How double glazed windows improve thermal efficiency

11 September 2018
Updated 17 January 2019

Though double glazing has become more common in recent years, as well as being standard for most new builds, there are still a great number of homeowners in the UK that have yet to replace their old single glazed windows.

In this article, we’ll be taking a look at how double glazed windows function to improve the energy efficiency of your home.

How double glazing works

With a single glazed window, one glass pane serves as the barrier between your home and the outdoors. As we will talk about later, this is inefficient due to the heat conducting properties of glass.

Double glazing, on the other hand, uses two panes. Not only that, the layer of air between these sheets plays just as valuable a part in insulating your home as the extra glass.

This is also the case for the window frame. Unlike with single glazing, double glazed window frames provide more space to include an insulating framework. Including airtight seals with air chambers throughout. As we’ll talk about next, these pockets of air are highly beneficial.

Why is Double Glazing more effective at insulating your home?

As glass is a fantastic conductor of heat, single glazed windows do very little to prevent the transfer of heat. Whether it’s going in or out. This will mean that you end up overspending on heating and energy bills in the long run.

Double glazing is effective because whilst glass is a good conductor of heat, air is not. The air pocket between the two panes of glass, therefore, creates a seal against the outdoors. This reduces the transfer of heat. Some double glazed windows can even be filled with gases that conduct heat less well than air, such as Argon and Krypton. These increase the cost slightly but improve energy ratings even further.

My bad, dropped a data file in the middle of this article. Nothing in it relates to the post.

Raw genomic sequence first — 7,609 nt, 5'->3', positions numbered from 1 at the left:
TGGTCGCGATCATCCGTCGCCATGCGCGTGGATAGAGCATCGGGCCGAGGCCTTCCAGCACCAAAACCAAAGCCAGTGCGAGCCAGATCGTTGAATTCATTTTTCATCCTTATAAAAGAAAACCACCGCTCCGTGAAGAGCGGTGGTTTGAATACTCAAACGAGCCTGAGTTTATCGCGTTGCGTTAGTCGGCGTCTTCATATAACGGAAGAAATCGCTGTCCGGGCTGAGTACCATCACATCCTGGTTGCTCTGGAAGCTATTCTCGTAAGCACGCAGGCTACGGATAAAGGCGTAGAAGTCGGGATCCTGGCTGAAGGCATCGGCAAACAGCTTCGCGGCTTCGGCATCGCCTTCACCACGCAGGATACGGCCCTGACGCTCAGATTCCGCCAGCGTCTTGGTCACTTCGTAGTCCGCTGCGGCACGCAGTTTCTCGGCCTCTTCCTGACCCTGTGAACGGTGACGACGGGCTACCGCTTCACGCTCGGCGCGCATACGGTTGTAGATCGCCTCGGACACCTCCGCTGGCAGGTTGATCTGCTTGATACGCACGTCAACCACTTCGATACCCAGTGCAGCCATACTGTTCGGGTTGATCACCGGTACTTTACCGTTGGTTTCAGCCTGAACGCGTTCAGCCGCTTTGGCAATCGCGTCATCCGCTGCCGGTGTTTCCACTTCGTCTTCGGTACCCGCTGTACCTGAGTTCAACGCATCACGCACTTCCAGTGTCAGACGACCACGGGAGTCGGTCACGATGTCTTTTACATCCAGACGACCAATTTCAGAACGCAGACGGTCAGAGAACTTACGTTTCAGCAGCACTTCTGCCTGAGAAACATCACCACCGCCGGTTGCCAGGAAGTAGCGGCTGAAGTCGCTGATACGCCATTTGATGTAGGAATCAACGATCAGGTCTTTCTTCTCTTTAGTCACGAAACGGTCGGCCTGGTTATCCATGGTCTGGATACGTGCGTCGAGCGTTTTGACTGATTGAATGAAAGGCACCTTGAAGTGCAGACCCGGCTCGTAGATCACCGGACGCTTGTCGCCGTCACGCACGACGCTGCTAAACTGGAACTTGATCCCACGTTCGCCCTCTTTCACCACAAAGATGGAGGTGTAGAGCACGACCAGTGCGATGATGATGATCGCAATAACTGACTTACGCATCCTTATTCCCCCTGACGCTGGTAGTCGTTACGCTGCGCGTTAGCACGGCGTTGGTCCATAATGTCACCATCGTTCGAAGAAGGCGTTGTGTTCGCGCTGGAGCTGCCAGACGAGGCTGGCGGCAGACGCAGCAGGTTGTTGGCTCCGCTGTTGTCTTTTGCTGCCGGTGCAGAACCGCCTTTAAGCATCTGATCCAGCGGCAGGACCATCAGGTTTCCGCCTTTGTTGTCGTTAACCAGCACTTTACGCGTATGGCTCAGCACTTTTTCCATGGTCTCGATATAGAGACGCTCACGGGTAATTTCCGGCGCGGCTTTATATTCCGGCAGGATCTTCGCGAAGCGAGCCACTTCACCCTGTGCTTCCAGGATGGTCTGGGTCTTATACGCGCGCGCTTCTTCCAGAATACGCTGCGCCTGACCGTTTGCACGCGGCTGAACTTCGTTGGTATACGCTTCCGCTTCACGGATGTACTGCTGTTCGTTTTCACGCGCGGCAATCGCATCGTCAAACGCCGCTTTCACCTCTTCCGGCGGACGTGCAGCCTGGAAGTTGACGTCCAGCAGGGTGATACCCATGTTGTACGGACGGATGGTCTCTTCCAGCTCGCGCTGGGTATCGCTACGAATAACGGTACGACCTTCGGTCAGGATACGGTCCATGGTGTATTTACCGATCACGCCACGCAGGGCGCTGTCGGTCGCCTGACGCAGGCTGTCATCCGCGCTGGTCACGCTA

What about triple glazing?

Whilst triple glazing is an option, it can be prohibitive in terms of cost. Potentially up to two times that of a double glazed window. As well as this triple glazed windows are noticeably larger than double glazed units. This is due to the large frame required to house the extra panel of glass. Meaning that you’ll have less range of motion when opening and closing your window. Plus, the extra frame may have an intrusive amount of overhang which could interfere with the furniture and fittings surrounding it.

Though Triple glazing may seem like a logical choice, the extra investment may not be worth it. In much colder climates such as Finland, where triple glazing is common, the extra protection is a necessary cost. For the UK’s milder climate, however, this is not the case.

If you’re looking for high quality double glazed uPVC windows, our Liniar window systems provide unbeatable energy efficiency and a wide range of customizability options.

free online quote using our quote builder tool today, or find your nearest DGN window installer using our locator.